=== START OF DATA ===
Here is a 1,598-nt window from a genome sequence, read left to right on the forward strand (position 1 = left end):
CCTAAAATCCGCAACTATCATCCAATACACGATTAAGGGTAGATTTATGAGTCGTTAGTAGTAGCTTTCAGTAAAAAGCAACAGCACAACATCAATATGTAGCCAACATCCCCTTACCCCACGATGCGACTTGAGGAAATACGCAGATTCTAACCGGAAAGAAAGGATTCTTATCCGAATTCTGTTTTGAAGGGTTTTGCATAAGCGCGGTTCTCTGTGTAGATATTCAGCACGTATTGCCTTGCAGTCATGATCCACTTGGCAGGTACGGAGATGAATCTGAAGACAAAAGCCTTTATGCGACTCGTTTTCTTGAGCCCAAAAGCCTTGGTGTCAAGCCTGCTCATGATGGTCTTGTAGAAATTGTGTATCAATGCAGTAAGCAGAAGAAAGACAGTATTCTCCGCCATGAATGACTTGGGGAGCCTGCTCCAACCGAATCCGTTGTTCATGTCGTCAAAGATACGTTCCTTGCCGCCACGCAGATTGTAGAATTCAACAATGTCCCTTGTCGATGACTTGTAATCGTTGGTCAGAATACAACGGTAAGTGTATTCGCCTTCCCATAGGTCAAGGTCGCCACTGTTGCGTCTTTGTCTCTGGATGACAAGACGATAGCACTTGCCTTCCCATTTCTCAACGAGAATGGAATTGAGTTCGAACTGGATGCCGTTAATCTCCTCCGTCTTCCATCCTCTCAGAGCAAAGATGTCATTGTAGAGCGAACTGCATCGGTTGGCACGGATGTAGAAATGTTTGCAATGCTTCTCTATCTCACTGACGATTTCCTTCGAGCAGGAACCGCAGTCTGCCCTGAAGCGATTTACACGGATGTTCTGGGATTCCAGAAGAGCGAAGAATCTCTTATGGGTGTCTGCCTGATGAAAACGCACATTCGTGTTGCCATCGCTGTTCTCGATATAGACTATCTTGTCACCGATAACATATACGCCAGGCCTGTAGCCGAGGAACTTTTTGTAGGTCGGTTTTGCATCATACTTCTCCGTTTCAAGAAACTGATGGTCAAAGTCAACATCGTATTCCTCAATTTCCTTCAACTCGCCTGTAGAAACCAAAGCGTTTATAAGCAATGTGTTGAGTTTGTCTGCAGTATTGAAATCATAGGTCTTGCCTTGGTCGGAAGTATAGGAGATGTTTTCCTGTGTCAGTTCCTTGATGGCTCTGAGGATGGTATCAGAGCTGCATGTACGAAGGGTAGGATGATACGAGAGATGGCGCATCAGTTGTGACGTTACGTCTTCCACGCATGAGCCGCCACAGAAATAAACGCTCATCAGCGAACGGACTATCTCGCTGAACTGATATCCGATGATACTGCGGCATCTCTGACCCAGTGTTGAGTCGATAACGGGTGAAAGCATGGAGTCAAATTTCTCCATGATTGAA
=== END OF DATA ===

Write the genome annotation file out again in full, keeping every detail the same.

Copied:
Here is a 1,598-nt window from a genome sequence, read left to right on the forward strand (position 1 = left end):
CCTAAAATCCGCAACTATCATCCAATACACGATTAAGGGTAGATTTATGAGTCGTTAGTAGTAGCTTTCAGTAAAAAGCAACAGCACAACATCAATATGTAGCCAACATCCCCTTACCCCACGATGCGACTTGAGGAAATACGCAGATTCTAACCGGAAAGAAAGGATTCTTATCCGAATTCTGTTTTGAAGGGTTTTGCATAAGCGCGGTTCTCTGTGTAGATATTCAGCACGTATTGCCTTGCAGTCATGATCCACTTGGCAGGTACGGAGATGAATCTGAAGACAAAAGCCTTTATGCGACTCGTTTTCTTGAGCCCAAAAGCCTTGGTGTCAAGCCTGCTCATGATGGTCTTGTAGAAATTGTGTATCAATGCAGTAAGCAGAAGAAAGACAGTATTCTCCGCCATGAATGACTTGGGGAGCCTGCTCCAACCGAATCCGTTGTTCATGTCGTCAAAGATACGTTCCTTGCCGCCACGCAGATTGTAGAATTCAACAATGTCCCTTGTCGATGACTTGTAATCGTTGGTCAGAATACAACGGTAAGTGTATTCGCCTTCCCATAGGTCAAGGTCGCCACTGTTGCGTCTTTGTCTCTGGATGACAAGACGATAGCACTTGCCTTCCCATTTCTCAACGAGAATGGAATTGAGTTCGAACTGGATGCCGTTAATCTCCTCCGTCTTCCATCCTCTCAGAGCAAAGATGTCATTGTAGAGCGAACTGCATCGGTTGGCACGGATGTAGAAATGTTTGCAATGCTTCTCTATCTCACTGACGATTTCCTTCGAGCAGGAACCGCAGTCTGCCCTGAAGCGATTTACACGGATGTTCTGGGATTCCAGAAGAGCGAAGAATCTCTTATGGGTGTCTGCCTGATGAAAACGCACATTCGTGTTGCCATCGCTGTTCTCGATATAGACTATCTTGTCACCGATAACATATACGCCAGGCCTGTAGCCGAGGAACTTTTTGTAGGTCGGTTTTGCATCATACTTCTCCGTTTCAAGAAACTGATGGTCAAAGTCAACATCGTATTCCTCAATTTCCTTCAACTCGCCTGTAGAAACCAAAGCGTTTATAAGCAATGTGTTGAGTTTGTCTGCAGTATTGAAATCATAGGTCTTGCCTTGGTCGGAAGTATAGGAGATGTTTTCCTGTGTCAGTTCCTTGATGGCTCTGAGGATGGTATCAGAGCTGCATGTACGAAGGGTAGGATGATACGAGAGATGGCGCATCAGTTGTGACGTTACGTCTTCCACGCATGAGCCGCCACAGAAATAAACGCTCATCAGCGAACGGACTATCTCGCTGAACTGATATCCGATGATACTGCGGCATCTCTGACCCAGTGTTGAGTCGATAACGGGTGAAAGCATGGAGTCAAATTTCTCCATGATTGAA